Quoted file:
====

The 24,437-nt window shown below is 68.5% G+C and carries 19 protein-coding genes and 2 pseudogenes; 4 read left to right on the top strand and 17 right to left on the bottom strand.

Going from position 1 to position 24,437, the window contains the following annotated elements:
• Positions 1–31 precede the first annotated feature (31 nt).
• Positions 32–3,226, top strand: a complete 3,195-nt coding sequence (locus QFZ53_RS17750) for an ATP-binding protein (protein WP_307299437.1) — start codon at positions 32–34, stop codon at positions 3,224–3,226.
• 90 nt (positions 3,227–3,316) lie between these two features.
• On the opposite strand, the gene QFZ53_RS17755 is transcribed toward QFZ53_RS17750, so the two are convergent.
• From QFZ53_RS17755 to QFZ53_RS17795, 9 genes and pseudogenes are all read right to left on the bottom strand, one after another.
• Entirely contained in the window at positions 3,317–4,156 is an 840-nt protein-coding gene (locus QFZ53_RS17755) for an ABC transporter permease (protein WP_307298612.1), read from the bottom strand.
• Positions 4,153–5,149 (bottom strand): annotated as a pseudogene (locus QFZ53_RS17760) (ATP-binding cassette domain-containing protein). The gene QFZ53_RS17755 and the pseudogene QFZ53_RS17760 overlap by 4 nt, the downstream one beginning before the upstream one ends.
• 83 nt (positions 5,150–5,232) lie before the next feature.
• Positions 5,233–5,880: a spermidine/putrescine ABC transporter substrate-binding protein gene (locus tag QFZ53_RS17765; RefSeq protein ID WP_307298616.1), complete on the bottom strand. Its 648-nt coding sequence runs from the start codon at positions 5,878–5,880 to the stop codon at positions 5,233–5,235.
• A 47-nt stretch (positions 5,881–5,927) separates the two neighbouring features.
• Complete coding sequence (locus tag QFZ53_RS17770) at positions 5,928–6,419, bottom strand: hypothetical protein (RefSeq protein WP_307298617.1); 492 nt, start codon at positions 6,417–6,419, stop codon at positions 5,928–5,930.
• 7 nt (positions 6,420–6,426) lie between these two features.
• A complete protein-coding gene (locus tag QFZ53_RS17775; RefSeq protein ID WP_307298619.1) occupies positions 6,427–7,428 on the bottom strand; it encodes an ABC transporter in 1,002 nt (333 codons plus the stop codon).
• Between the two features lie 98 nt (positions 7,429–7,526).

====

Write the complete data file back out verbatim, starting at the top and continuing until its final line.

The 24,437-nt window shown below is 68.5% G+C and carries 19 protein-coding genes and 2 pseudogenes; 4 read left to right on the top strand and 17 right to left on the bottom strand.

Going from position 1 to position 24,437, the window contains the following annotated elements:
• Positions 1–31 precede the first annotated feature (31 nt).
• Positions 32–3,226, top strand: a complete 3,195-nt coding sequence (locus QFZ53_RS17750) for an ATP-binding protein (protein WP_307299437.1) — start codon at positions 32–34, stop codon at positions 3,224–3,226.
• 90 nt (positions 3,227–3,316) lie between these two features.
• On the opposite strand, the gene QFZ53_RS17755 is transcribed toward QFZ53_RS17750, so the two are convergent.
• From QFZ53_RS17755 to QFZ53_RS17795, 9 genes and pseudogenes are all read right to left on the bottom strand, one after another.
• Entirely contained in the window at positions 3,317–4,156 is an 840-nt protein-coding gene (locus QFZ53_RS17755) for an ABC transporter permease (protein WP_307298612.1), read from the bottom strand.
• Positions 4,153–5,149 (bottom strand): annotated as a pseudogene (locus QFZ53_RS17760) (ATP-binding cassette domain-containing protein). The gene QFZ53_RS17755 and the pseudogene QFZ53_RS17760 overlap by 4 nt, the downstream one beginning before the upstream one ends.
• 83 nt (positions 5,150–5,232) lie before the next feature.
• Positions 5,233–5,880: a spermidine/putrescine ABC transporter substrate-binding protein gene (locus tag QFZ53_RS17765; RefSeq protein ID WP_307298616.1), complete on the bottom strand. Its 648-nt coding sequence runs from the start codon at positions 5,878–5,880 to the stop codon at positions 5,233–5,235.
• A 47-nt stretch (positions 5,881–5,927) separates the two neighbouring features.
• Complete coding sequence (locus tag QFZ53_RS17770) at positions 5,928–6,419, bottom strand: hypothetical protein (RefSeq protein WP_307298617.1); 492 nt, start codon at positions 6,417–6,419, stop codon at positions 5,928–5,930.
• 7 nt (positions 6,420–6,426) lie between these two features.
• A complete protein-coding gene (locus tag QFZ53_RS17775; RefSeq protein ID WP_307298619.1) occupies positions 6,427–7,428 on the bottom strand; it encodes an ABC transporter in 1,002 nt (333 codons plus the stop codon).
• Between the two features lie 98 nt (positions 7,429–7,526).